Originally appeared on Role/Reboot. Republished here with permission.
For a while, I managed to hold it together. There was pie to eat and wine to drink and a couch to sink gratefully into. There were friends to laugh with and sigh with, dishes to clean up, and an 8am meeting on my calendar to shake my fist at. There were distractions galore.
Around midnight Tuesday night, when my friends trickled out of the apartment, yawning, and I was alone again, I stretched out on the couch for the long wait. I remember how I felt in 2008 watching Obama’s acceptance speech, and I wanted that feeling again. Keep reading »
It seems like every day another Republican politician is bloviating about the definition of rape as if he, a middle-aged man, is the true authority on the subject. As Tina Fey said so perfectly in her speech at the Center for Reproductive Rights, “If I have to listen to one more grey-faced man with a $2 haircut explain to me what rape is, I’m going to lose my mind.” I mean, we currently live in a culture where a chart is required to keep track of which male politicians claim rape cannot cause pregnancy and which ones believe it is simply part of God’s comprehensive plan to inflict devastating sexual violence on women and populate the earth with the fruits of their rapists’ loins.
Instead of patiently explaining to these men why they have no reason, no right, and no qualifications to mansplain these serious issues to me, I’m going to take a page from their playbook and blindly, confidently, and erroneously explain a few things to them. Because obviously, as a 27-year-old woman, I am an expert on the following things… Keep reading »
It’s that time of year where you can’t turn on the television without another campaign ad intoning “… and then Barack Obama ate a live baby.” So I think this ad from North Carolina State Senate candidate Deb Butler is amazing for its understated simplicity: she appears onscreen with a transvaginal ultrasound wand, which her opponent State Sen. Thom Goolsby supported women being required to receive prior to an abortion. (It is currently being challenged in court.) “He wouldn’t dare show you this but this is Goolsby’s contribution to women’s health: a medically unnecessary procedure that is now required by state law,” Butler says, as she holds the vaginal proble. “He promised us his first priority would be jobs, but instead he’s following us into the doctor’s office.” It’s intense for a campaign ad, but is so jarring it works. What do you think of the ad? Tell us in the comments!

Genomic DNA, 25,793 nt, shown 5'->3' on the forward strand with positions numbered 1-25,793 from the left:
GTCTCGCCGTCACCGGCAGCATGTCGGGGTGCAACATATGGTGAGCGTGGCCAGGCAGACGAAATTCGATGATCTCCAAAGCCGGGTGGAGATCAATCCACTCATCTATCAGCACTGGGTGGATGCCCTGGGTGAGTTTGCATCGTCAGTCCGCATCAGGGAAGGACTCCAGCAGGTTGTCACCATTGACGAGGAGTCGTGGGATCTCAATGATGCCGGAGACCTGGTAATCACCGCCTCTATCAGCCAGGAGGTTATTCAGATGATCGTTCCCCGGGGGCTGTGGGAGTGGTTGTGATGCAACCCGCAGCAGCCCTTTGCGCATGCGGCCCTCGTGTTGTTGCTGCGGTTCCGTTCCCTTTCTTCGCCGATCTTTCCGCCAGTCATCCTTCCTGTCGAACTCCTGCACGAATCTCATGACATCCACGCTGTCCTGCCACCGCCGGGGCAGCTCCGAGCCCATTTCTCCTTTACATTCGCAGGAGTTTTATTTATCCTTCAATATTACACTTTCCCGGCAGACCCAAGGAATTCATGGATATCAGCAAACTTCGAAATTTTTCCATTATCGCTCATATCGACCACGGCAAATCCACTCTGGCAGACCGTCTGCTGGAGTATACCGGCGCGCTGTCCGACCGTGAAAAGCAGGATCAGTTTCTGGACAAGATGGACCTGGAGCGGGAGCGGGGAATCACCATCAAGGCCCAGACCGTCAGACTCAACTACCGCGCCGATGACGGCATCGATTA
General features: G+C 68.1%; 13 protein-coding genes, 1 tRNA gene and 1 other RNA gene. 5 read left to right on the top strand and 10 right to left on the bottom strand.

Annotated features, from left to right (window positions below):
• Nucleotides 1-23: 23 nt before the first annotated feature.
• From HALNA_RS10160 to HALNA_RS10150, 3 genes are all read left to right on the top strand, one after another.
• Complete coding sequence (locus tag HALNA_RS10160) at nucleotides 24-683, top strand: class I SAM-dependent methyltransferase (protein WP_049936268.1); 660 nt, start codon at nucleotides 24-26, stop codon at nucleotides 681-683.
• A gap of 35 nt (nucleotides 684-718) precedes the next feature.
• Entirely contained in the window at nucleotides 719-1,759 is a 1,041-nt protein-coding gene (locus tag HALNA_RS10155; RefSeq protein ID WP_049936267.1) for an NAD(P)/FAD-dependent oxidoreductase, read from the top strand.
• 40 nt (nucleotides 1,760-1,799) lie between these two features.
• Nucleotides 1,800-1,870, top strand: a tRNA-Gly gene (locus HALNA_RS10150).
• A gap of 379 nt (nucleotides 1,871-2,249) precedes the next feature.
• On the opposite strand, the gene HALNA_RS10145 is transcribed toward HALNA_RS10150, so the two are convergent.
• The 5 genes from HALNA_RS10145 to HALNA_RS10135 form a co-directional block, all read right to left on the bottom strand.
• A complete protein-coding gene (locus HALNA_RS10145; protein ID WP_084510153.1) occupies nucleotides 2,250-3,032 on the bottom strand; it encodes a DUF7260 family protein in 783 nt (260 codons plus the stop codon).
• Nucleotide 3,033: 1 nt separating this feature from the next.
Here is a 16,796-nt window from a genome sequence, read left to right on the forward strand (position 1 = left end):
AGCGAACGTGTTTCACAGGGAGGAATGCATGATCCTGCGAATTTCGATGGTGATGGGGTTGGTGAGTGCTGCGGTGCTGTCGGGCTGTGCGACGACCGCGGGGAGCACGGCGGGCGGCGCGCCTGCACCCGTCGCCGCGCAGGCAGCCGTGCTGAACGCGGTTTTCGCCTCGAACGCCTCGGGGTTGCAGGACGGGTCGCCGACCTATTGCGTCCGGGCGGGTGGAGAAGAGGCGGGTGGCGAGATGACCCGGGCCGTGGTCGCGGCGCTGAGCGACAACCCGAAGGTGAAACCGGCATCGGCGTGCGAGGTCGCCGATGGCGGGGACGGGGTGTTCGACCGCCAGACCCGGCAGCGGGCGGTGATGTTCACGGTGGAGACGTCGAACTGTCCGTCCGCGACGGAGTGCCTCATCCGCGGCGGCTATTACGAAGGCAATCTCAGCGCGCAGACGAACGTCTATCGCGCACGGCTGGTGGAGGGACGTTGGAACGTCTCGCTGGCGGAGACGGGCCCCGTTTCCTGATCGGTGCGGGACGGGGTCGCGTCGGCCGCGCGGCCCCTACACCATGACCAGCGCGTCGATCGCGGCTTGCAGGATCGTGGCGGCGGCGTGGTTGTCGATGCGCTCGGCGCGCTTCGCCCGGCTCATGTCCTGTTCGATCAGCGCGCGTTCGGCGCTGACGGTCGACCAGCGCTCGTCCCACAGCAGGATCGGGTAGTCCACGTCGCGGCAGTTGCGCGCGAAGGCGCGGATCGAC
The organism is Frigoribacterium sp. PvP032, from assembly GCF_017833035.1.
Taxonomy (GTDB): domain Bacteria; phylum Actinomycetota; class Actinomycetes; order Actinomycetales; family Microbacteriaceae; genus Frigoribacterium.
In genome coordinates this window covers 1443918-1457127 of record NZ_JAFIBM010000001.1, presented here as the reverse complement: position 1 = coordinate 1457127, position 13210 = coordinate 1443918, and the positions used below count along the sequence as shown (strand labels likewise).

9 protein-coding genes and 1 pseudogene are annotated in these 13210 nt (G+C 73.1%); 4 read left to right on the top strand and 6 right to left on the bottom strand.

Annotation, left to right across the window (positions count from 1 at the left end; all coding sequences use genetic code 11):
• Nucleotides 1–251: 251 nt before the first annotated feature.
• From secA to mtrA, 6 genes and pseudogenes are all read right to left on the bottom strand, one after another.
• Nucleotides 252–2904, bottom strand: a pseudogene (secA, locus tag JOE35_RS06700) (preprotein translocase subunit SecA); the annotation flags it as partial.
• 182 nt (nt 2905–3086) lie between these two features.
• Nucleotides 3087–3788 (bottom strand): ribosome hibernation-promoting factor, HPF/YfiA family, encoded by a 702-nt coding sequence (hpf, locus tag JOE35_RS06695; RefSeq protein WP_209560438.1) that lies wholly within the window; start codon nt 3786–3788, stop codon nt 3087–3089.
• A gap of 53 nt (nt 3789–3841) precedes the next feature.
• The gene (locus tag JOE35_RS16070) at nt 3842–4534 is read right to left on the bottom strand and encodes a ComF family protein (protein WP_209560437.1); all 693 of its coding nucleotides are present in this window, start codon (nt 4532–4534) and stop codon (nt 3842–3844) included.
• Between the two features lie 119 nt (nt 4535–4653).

(Thanks to commenter LR52185 for the link!) [YouTube via Deb Butler For Senate]
I love any time activism is infused with joy. That’s why I’m loving these Australians who held a pro-choice flash mob where they all danced on the streets of Melbourne to Florence + The Machine’s “Dog Days Are Over.” These Aussies — both women and men, old and young — woreT-shirts reading “Abortion: a fact of life” as part of Reproductive Choice Australia’s End The Stigma campaign. It’s an attention-getting stunt that’s moving without being in your face.
After the jump, you’ll also want to watch ethicist Leslie Cannold in her TEDxCanberra 2012 talk, “I Had An Abortion … Or Maybe I Didn’t.”
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Slutty slut sluts should keep their legs closed if they aren’t prepared for an unwanted pregnancy resulting from sex. But the rules are a little different, obviously, if you are a conservative lawmaker. Fret not if you co-sponsored the No Taxpayer Funding for Abortion Act, the Life at Conception Act, and numerous other pieces of anti-abortion legislation. Because if it’s you who was actually having the sex, all those other rules and morals and condemnations don’t apply. Especially if you’re married and the person who got pregnant is your mistress. Then abortion is totally okay. Encouraged even!
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A new study called “The Contraceptive Choice Project” outlined in the journal Obstetrics & Gynecology tracked over 9,000 women in St. Louis and found free birth control led to drastically lower rates of abortion and births by teen moms. The study gave a range of free birth control options to poor and uninsured women (those at the greatest risk for an unplanned pregnancy) between 2007 and 2011.
Access to birth control, including the most effective, implanted options — meant women had fewer abortions: 4.4 to 7.5 abortions per 1,000 women in the study. Not only is that lower than the national average of 20 abortions per 1,000 women but lower than the abortion rate for women in St. Louis, which is 13.4 to 17 abortions per 1,000 women. The Obstetrics & Gynecology study, published yesterday, predicted that one abortion could be prevented for every 79 to 137 women being given free contraception. Keep reading »